Not “flawed”, but CARE-less

For those of you that don’t receive the print edition of the Longmont Times-Call, you missed a barn burner of a Longmont City Council meeting on October 26th.  For some odd reason, it wasn’t in the online edition, which probably would have started a flame war in the comment section anyway.  Allow me to fill you in…
Two major developments occurred at this meeting.  One was a big change to the Longmont Fair Campaign Practices Act (LFCPA) which ended the Election Committee.  You’ll find on this blog and my previous ones all the problems I had with the LFCPA and the EC, enough so that I sued the city on First Amendment grounds and won.  Some of the judge’s decision was instituted in the change to the campaign law, and it basically made the Election Committee moot.
I advocated early on to strip the “quasi-judicial” aspect of the EC –  as I saw them as kangaroo court, judge, jury, and executioner – but council went one step further and just got rid of them altogether.  This was a major blow to the radicals who swept into office in November 2007 and their followers.  The amended LFCPA and some of the appointed hit-squad on the EC was a crowning achievement of theirs, but one that cost the city hundreds of thousands of dollars on a poorly conceived law and procedure.  Good riddance.
The other development involved the Vance Brand Airport and its Master Plan update.  The first 2 hours of this meeting was public comment.  By an unofficial count, there were 14 pro-airport, 11 anti-airport expansion, and 3 somewhere in the middle.  This may have broken all records for Public Invited To Be Heard.  CARE, Citizens Against Runway Expansion, were the majority of the anti-airport expansion group.  Their latest theme is that the Master Plan is “flawed“, someone needs to go back and count how many times this word was used.  I guess this simplistic strategy works for the lowest common denominator – well, they did get a single vote on council for their effort from the quite “flawedSean McCoy.  Some of them weren’t too happy with a blog entry on this site I titled “Quelling an anti-airport jihad“.  Needless to say I got the desired effect and I don’t much CARE what they have to say or think.  Why’s that?  Please, let me explain.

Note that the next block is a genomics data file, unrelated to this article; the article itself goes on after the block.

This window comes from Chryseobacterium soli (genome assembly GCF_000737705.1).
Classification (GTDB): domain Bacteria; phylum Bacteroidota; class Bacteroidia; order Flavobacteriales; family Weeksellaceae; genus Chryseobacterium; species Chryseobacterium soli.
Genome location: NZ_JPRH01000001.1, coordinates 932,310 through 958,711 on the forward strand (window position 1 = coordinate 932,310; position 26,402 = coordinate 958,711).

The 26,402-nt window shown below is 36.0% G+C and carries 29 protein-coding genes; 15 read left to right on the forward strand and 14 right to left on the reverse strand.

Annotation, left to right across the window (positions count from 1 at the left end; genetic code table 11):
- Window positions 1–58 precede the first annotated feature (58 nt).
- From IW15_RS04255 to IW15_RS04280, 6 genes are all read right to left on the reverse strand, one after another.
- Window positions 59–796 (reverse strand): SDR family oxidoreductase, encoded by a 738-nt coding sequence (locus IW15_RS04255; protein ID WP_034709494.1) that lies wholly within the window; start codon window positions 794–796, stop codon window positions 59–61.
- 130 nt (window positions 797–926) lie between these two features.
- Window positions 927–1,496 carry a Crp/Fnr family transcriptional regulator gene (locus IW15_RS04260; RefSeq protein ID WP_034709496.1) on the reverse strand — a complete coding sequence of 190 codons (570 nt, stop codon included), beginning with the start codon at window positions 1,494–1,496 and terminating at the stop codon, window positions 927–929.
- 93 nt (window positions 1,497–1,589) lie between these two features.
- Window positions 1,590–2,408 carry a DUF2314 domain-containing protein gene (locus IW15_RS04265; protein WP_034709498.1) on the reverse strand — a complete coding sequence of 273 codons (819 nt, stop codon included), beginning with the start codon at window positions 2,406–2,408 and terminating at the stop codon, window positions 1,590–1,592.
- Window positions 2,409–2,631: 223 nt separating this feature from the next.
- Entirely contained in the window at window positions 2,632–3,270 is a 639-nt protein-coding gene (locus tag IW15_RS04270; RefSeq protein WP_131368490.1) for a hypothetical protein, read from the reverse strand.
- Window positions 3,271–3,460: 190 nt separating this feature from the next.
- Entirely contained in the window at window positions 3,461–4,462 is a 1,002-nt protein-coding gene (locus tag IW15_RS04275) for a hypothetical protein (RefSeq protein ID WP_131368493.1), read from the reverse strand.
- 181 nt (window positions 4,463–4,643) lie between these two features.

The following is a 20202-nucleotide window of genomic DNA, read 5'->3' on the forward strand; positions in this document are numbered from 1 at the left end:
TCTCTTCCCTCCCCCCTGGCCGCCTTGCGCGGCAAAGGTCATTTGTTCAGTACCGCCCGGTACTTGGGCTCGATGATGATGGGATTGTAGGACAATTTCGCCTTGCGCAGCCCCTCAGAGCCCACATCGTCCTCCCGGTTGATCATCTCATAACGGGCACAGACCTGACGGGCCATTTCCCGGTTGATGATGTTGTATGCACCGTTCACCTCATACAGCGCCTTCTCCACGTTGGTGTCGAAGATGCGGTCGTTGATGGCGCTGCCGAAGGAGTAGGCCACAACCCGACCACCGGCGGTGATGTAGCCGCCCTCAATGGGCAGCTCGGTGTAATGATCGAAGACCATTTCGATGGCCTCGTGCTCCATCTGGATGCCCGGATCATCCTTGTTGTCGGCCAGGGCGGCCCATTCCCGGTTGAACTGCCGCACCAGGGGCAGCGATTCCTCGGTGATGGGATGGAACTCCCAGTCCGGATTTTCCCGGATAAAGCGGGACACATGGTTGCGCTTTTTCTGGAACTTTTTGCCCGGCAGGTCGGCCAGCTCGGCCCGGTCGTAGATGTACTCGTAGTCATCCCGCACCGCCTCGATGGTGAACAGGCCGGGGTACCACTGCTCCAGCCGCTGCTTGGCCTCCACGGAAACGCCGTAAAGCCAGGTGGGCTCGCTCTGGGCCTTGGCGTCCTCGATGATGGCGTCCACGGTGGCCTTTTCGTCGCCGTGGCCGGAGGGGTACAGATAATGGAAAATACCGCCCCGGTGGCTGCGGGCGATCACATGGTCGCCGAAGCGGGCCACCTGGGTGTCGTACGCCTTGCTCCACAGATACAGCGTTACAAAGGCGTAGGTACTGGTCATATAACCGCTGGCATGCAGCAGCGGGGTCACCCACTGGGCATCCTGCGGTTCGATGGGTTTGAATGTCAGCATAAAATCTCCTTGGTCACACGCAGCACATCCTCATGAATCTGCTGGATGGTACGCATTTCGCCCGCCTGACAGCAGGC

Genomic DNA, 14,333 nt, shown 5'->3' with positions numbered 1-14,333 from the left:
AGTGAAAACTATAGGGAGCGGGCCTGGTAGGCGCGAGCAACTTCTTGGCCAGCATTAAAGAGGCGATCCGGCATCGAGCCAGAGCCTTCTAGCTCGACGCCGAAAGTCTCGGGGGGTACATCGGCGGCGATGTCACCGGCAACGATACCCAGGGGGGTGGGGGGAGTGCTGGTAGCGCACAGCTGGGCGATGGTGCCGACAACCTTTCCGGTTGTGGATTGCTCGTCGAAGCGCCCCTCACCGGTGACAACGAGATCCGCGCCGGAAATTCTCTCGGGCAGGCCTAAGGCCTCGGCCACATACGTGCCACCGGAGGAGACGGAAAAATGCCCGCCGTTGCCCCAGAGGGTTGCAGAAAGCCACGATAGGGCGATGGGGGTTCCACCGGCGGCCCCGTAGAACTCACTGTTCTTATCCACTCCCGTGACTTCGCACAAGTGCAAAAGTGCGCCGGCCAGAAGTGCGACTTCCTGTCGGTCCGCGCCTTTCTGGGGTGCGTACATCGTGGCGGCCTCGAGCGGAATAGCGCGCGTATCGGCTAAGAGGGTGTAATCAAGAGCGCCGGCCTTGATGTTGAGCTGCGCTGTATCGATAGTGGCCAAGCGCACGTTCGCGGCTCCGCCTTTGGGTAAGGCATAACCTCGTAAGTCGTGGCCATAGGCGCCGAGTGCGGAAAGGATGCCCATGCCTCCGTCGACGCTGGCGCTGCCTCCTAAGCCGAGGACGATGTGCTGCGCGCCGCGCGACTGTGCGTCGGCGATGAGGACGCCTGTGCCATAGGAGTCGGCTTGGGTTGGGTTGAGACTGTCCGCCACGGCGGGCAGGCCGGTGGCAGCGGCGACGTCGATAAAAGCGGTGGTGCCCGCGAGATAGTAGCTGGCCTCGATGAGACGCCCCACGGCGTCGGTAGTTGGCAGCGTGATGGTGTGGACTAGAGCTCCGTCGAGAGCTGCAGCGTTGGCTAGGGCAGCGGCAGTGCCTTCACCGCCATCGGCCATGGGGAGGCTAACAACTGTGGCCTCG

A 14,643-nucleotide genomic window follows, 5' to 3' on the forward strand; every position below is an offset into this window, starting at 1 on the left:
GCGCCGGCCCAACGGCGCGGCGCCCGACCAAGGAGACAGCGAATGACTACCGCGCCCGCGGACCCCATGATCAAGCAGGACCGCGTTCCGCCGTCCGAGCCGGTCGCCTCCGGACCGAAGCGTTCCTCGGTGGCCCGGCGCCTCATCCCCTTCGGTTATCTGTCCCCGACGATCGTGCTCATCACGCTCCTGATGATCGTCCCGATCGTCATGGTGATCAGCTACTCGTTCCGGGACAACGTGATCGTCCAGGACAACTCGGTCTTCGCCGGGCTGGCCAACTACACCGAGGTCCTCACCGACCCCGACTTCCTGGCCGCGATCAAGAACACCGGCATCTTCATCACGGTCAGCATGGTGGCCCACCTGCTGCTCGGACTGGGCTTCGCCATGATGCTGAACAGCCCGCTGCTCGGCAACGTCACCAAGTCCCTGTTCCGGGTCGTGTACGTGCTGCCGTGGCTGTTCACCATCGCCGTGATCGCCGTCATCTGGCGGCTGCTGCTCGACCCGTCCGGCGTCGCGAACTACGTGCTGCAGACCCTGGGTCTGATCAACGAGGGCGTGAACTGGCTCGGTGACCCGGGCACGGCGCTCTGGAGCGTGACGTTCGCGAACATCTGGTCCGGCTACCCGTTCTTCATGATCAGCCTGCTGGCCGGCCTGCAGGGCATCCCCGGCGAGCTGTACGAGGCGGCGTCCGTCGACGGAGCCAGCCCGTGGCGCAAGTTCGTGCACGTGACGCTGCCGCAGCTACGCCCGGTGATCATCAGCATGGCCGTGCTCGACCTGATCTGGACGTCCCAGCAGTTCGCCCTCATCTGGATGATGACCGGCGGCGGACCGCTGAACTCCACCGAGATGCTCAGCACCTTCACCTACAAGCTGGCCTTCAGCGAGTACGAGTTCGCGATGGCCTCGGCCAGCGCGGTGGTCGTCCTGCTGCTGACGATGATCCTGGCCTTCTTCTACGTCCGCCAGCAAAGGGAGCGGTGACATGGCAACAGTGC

I am on the Airport Advisory Board (AAB), as appointed by city council.  I do care what people have to say about the airport – pro or con – done in a civil and fact based way.  CARE does not fit into those categories.  They deal in over-the-top fear mongering based on the thimble’s worth of aviation knowledge they’ve gathered over the last couple of months.  Sorry if it’s getting harder for reasonable people to take them seriously.  They started out with a logo with a Boeing 747 with a slash through it (hmm, wonder if that’s where the “jihad” concept came from), not very smart.  They then held meetings where they booed and shouted down people with differing opinions – now I hear their meetings aren’t so publicized and kept pretty non-transparent.
They put up billboards and sent out postcards with their logo and propaganda, which sounds like it had the reverse effect they were hoping for.  So far, they’ve garnered 1 vote (out of 7 council members) in a couple council meetings for all of their efforts and have awoken a pro-aviation community that is fed up with their smear campaign.  After their recent attacks on legitimate airport businesses, pilots, and users I decided to make the controversial move of removing them from the Community Involvement Committee (CIC).  This recommendation to council is clearly within our role as an advisory board, and council didn’t have to go along with it.  I knew it would bring heat to us, but that didn’t matter.
What did matter was that we as a board were not going to reward bad behavior and condone CARE’s tactics by keeping them on the CIC with legitimate groups like LAVA, LAEC, Chamber of Commerce and the other stakeholders involved.  If council felt differently, so be it.  Much to my surprise and delight, the AAB vote was unanimous.